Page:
It’s Halloween and a costume party is kicking off. The room is filled with a priest, a clown, gum stuck under a chair, a missing sock, a sexy nurse, a civil war medic, Lenin, Spiderman, etc. Everybody is having a good time. Among the people stands Phil, dressed as the back of a horse from a two-man horse costume. He is talking to a woman dressed as a zombie.
ZOMBIE GIRL: So you’re supposed to be a horse’s ass, right?
PHIL: (sighing) No. My friend is supposed to be here as the front of the horse. He said he would meet me here, but I’ve been waiting for twenty minutes. I’m starting to look like –
ZOMBIE GIRL: A horse’s ass?
Rosco busts into the party, panting from running because of his lateness. Yet he too is wearing the rear end portion of a horse costume. He grabs a beer from a cooler and walks up to Phil.
ROSCO: Hey buddy. Sorry I’m late.
PHIL: Ros, what the hell are you doing?
ROSCO: Having a beer after I ran ten blocks to get here. I know I said I’d be here sooner, but there’s like no parking spaces around this neighborhood. I parked down on Adams and Vermont and then just booked it here. I certainly got some strange looks, even for Halloween. You’d think for a horse costume they would make it easier to run in. But at least I didn’t have to worrying about what to do with the head . . .
Rosco finally notices which end of the horse Phil is wearing.
ROSCO: Why are you wearing the end?
PHIL: Because I said I would be the end so you would get to be the head.
ROSCO: What are you talking about? I was going as the horse-butt because I made you shave your head last year so you could be Lex Luthor to my Superman.
PHIL: Why didn’t you tell me that earlier?
ROSCO: I wanted it to be a surprise! Why did you think that I’d screw you out of the cool part of the costume?
PHIL: Because you’ve been screwing me out of the good costumes for fifteen years!
ROSCO: Which was why I was gonna be the better man and let you take the lead.
PHIL: You should have told me!
ROSCO: You should have trusted me!
PHIL: (turning to Zombie Girl) Can you believe this guy?
ZOMBIE GIRL: (giggling) You both seem like asses to me.
ROSCO: (scoffing) It’s like there’s nothing you can do about that joke. It’s coming, and you just have to stand there.
PHIL: But she’s right! We’re just two losers who can’t coordinate now.
ROSCO: (putting his beer down) Maybe not. I have an idea.
Rosco edges towards Phil, who just stands there eying Rosco with suspicion. Rosco slowly hugs Phil, bringing the edges of the costumes together so they look like a horse made out of rear sections. They stand there, shifting slightly.
ROSCO: (turning slightly so his tail is pointing at Zombie Girl) Well? Do we look cool?
ZOMBIE GIRL: You look like an abomination.
ROSCO: We can work with that!
Phil pushes Rosco away.
PHIL: Get away from me.
Phil storms out of the party. Rosco leaves in the other direction. The Zombie Girl stands by herself. Rosco comes back in.
ROSCO: You’re a cute zombie. Don’t go anywhere. I’ll be back in a moment.
He finishes his beer in as few gulps as possible, and then leaves.
20 MINUTES LATER
Rosco, dressed as the front half of the horse now, is back as the party and talking with Zombie Girl. His arms are poking out of the costume, holding another beer.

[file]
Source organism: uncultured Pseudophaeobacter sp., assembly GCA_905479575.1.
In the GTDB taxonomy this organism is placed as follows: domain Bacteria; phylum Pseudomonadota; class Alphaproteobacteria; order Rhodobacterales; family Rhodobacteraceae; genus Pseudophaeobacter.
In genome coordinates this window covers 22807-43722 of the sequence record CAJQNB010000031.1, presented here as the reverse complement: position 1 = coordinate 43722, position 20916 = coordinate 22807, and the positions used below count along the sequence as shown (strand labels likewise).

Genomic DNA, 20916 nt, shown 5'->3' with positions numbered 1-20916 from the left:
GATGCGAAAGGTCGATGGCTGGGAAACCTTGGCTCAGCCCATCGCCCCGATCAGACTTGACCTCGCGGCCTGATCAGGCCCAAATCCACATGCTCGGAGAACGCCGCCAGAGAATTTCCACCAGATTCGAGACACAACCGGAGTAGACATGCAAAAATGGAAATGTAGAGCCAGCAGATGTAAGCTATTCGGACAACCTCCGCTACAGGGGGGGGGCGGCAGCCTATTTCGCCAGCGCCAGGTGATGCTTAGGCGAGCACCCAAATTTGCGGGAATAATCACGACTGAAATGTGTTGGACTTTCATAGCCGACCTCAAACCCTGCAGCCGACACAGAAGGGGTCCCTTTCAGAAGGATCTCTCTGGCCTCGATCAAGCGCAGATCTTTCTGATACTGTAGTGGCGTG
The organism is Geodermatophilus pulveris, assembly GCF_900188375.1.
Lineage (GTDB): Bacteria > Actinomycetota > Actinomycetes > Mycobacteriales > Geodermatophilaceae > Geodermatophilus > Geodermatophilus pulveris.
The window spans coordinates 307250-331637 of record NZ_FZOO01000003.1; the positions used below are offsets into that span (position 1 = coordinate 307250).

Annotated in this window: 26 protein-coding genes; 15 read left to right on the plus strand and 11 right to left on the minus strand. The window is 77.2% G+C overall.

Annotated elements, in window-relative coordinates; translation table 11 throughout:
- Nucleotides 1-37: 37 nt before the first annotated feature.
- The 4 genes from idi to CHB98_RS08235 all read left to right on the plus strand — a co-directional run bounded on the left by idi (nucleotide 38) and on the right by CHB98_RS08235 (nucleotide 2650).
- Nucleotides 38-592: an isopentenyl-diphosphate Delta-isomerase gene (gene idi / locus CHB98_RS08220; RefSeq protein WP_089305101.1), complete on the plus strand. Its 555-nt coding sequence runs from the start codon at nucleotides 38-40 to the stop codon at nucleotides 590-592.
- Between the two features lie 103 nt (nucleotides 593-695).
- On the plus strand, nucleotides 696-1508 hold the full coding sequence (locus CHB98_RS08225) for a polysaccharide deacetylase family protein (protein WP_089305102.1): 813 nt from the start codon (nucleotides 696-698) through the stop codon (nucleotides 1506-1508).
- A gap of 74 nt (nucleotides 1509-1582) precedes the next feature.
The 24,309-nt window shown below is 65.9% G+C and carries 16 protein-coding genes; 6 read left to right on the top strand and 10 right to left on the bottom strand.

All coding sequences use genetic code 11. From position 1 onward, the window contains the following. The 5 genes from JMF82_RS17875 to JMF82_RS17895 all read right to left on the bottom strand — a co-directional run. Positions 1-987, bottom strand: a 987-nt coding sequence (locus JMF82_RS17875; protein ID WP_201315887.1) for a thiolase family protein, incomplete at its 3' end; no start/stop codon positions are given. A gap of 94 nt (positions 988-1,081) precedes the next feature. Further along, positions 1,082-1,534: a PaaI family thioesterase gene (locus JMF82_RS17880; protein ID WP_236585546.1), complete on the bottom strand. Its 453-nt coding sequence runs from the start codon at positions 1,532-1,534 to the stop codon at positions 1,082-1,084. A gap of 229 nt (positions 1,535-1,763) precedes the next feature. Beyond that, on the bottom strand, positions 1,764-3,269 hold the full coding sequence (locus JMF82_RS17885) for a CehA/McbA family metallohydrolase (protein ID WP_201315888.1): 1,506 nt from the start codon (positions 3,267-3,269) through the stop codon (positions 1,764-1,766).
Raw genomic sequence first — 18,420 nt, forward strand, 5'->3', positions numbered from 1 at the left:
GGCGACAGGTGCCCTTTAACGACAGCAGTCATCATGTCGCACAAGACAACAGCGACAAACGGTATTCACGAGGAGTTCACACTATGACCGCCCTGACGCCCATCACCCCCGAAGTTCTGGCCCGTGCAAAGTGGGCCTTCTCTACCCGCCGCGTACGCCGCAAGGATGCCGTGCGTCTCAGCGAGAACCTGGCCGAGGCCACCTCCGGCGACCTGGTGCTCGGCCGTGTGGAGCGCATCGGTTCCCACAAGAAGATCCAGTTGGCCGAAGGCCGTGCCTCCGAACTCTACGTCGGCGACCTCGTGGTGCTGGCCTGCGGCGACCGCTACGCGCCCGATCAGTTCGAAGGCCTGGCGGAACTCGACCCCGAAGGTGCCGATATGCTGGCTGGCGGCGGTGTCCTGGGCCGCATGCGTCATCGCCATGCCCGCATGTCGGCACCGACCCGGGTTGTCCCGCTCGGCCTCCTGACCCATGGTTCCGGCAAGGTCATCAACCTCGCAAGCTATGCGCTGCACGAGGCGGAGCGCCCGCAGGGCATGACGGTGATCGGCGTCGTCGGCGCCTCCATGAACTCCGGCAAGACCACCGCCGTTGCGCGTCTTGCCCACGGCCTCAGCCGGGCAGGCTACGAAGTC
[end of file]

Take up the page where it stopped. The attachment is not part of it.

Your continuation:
ROSCO: – see now I’m just a fucked up centaur.
PHIL: (from the front door) YOU SON OF A BITCH!
Phil has also returned to the party and is also now dressed like the front of the horse.
ROSCO: You’ve got to be kidding me.
Phil begins to scream. Rosco pours the rest of the beer in his costume’s mouth, throws the beer to the ground, and also begins to scream. They run towards each other and start to fist fight, punching each other in the costume heads. Everybody at the party starts taking pictures of the two fighting.
20 MINUTES LATER
Phil and Rosco sit on the curb in front of the house. They each drink a beer while they look at photos on Rosco’s phone of the two of them fighting.
PHIL: I told you people would get a kick of it.
Phil and his wife are having dinner out with Rosco and his new girlfriend Belinda. They are all at a fancy restaurant, in nice clothing, chatting over wine.
PHIL’S WIFE: (laughing) It’s so great to get out on the town. It’s hard to get Phil out of the house these days.
PHIL: I’m right here.
BELINDA: We’re out all the time, but it’s always to crazy and strange places. I find it relaxing just to sit down and eat a simple dinner with this one.
She gestures to Rosco, who is stuffing leftover appetizer bread into his jacket pockets.
ROSCO: I enjoy the fast lane, what can I say?
PHIL’S WIFE: So how long have you two been seeing each other?
BELINDA: About seven months now.
ROSCO: Six. Seven months ago I was still stuck in that jail cell in Tijuana.
PHIL: What’d they lock you up for again?
ROSCO: Something having to do with trying to steal a bunch of chickens. I honestly don’t remember though.
PHIL’S WIFE: I’m surprised we haven’t met until now. Ros usually brings all of his friends by our house the moment he meets them.
ROSCO: Yeah, I had to twist his arm to set this up. Although, to tell you the truth, I feel like I know Phil already with as much as Ros talks about him.
PHIL’S WIFE: (sighing) Yeah, these two are pretty inseparable.
BELINDA: I was beginning to think he was hiding me from Phil.
Phil and Rosco start laughing.
PHIL: That’s preposterous; you’re lovely.
ROSCO: I told him so.
PHIL’S WIFE: He was probably hiding Phil from you.
PHIL: That sounds more plausible.
PHIL’S WIFE: They’re very protective of each other.
BELINDA: I guess.
ROSCO: We’ve been building on this friendship for several years now. It’s like taking care of a car you built from scratch.
BELINDA: When did you two meet each other?
PHIL: In college. We roomed together for a year.